“In the absence of both AIDS and nature, there is rampant war. There are wars in Angola, Sierra Leone, Congo, Congo-Brazzaville, Somalia, Sudan, Ethiopia and Eritrea, to name a handful… There is ethnic killing in the eastern Congo, abduction and enslavement in Sudan and Uganda. Not to mention widespread laying of landmines, denial of humanitarian assistance to people in terrible circumstances in Angola – and so forth. Africa, it seems, canʼt take a trick.” (Sydney Morning Herald 11.09.02)

Consider the following amazing facts (compiled by the Bread for the World Institute):

  • More than 840 million people in the world are malnourished—799 million of them are from the developing world. More than 153 million of them are under the age of 5. 1
  • Six million children under the age of 5 die every year as a result of hunger. 1
  • Of the 6.2 billion people in todayʼs world, 1.2 billion live on less than $1 per day. 2
  • The amount of money that the richest 1% of the worldʼs people make each year equals what the poorest 57% make. 2
  • In developing countries, 91 children out of 1000 die before their fifth birthday. By comparison, in the United States eight children in 1000 will die before turning five years old.
  • Each day in the developing world, more than 30 000 children die from mostly preventable and treatable causes, such as diarrhoea, acute respiratory infections, measles or malaria. These diseases are far more deadly to children who are stunted or underweight. 2
  • 12 million people die each year from lack of water, including 3 million children from waterborne disease: 1.1 billion lack access to clean water; 2.4 billion live without decent sanitation; and 4 billion without waste water disposal. 2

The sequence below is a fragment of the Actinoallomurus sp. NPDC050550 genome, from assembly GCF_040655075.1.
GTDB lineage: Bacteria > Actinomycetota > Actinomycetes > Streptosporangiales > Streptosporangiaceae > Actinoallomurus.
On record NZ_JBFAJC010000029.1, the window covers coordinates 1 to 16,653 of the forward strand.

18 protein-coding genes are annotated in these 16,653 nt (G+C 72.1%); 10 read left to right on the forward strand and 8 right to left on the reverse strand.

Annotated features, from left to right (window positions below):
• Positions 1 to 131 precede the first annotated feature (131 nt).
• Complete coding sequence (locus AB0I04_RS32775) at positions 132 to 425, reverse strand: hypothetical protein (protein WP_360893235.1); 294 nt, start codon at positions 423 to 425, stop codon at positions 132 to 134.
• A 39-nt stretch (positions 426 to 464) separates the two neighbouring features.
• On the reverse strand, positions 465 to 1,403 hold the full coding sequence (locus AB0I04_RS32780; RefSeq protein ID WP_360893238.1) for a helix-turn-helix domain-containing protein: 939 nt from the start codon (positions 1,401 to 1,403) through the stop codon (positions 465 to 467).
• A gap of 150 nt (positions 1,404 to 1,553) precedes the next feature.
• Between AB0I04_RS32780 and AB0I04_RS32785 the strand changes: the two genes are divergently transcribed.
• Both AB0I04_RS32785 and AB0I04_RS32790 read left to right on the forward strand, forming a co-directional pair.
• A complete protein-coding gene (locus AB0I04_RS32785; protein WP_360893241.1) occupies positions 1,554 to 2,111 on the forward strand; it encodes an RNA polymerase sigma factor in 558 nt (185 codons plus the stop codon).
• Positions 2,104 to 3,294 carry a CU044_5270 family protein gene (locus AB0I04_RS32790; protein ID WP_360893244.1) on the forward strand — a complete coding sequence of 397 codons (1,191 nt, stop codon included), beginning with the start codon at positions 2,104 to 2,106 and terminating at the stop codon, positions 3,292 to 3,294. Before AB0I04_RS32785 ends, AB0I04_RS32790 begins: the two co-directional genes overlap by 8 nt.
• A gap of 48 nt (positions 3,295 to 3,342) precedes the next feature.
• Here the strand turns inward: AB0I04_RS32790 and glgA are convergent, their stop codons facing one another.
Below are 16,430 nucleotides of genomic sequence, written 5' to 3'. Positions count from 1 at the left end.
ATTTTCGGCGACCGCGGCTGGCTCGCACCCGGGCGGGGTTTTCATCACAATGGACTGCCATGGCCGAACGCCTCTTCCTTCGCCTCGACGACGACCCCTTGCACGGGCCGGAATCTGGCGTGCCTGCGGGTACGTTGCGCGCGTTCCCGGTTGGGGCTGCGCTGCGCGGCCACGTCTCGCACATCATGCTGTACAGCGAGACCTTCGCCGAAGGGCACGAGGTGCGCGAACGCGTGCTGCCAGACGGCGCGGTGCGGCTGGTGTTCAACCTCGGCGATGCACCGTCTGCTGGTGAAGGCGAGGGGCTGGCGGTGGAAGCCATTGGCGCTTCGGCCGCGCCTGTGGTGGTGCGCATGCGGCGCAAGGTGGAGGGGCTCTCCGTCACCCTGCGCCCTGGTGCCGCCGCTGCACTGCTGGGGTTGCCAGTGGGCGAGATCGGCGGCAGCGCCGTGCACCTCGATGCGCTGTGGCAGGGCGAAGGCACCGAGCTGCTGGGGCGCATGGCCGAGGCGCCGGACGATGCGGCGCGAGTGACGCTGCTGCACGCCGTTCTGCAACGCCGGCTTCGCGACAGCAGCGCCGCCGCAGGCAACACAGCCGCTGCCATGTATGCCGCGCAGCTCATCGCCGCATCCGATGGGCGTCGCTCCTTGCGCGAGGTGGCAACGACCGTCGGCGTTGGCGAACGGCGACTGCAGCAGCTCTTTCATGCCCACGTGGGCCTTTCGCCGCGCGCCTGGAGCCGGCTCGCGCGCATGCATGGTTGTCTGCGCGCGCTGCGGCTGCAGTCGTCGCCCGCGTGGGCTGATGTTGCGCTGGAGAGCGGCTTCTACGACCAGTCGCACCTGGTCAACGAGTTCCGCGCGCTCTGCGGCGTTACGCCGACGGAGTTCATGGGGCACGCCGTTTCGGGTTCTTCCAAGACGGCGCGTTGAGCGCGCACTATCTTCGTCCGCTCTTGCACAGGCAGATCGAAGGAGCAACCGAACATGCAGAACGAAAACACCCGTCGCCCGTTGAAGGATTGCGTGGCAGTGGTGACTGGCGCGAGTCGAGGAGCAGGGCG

• By the end of 2 000, some 22 million people had died from AIDS, which has caused 13 million children to lose either their mother or both parents. 2
  • 40 million people are living with AIDS—90% of them in developing countries and 75 percent of them in sub-
  • Saharan Africa: 2.9 million are under the age of 14. 2
  • More than 2 million children each year have severe visual problems due to lack of vitamin A.2
  • Godʼs Kingdom the Only Solution

There can only be one solution for the suffering in this world. Despite all of manʼs grand inventions, world leaders refuse to confront the problem of poverty and disease. Billions of dollars spent on weapons, but how much on food? Almost all the poverty in the world could be eradicated if nations all agreed to stop military spending. Godʼs longsuffering waited in the days of Noah, and we wonder how much longer it can last today. The Lord Jesus Christ will soon remove the kingdoms of this world (Rev 11:15) and replace them with an age of peace and prosperity where there will be food for all:

“The days are coming, declares the LORD, when the reaper will be overtaken by the ploughman, and the planter by the one treading grapes. New wine will drip from the mountains and flow from all the hills” (Amos 9:13 NIV). “Say to them that are of a fearful heart, Be strong, fear not: behold, your God will come with vengeance, even God with a recompense; he will come and save you” (Isaiah 35:4).

But most importantly of all, the world will be given the true bread of life, through the blessings of Godʼs righteous king in Zion: “I am the true bread of life; he that cometh to me shall never hunger; and he that believeth on me shall never thirst” (John 6:35).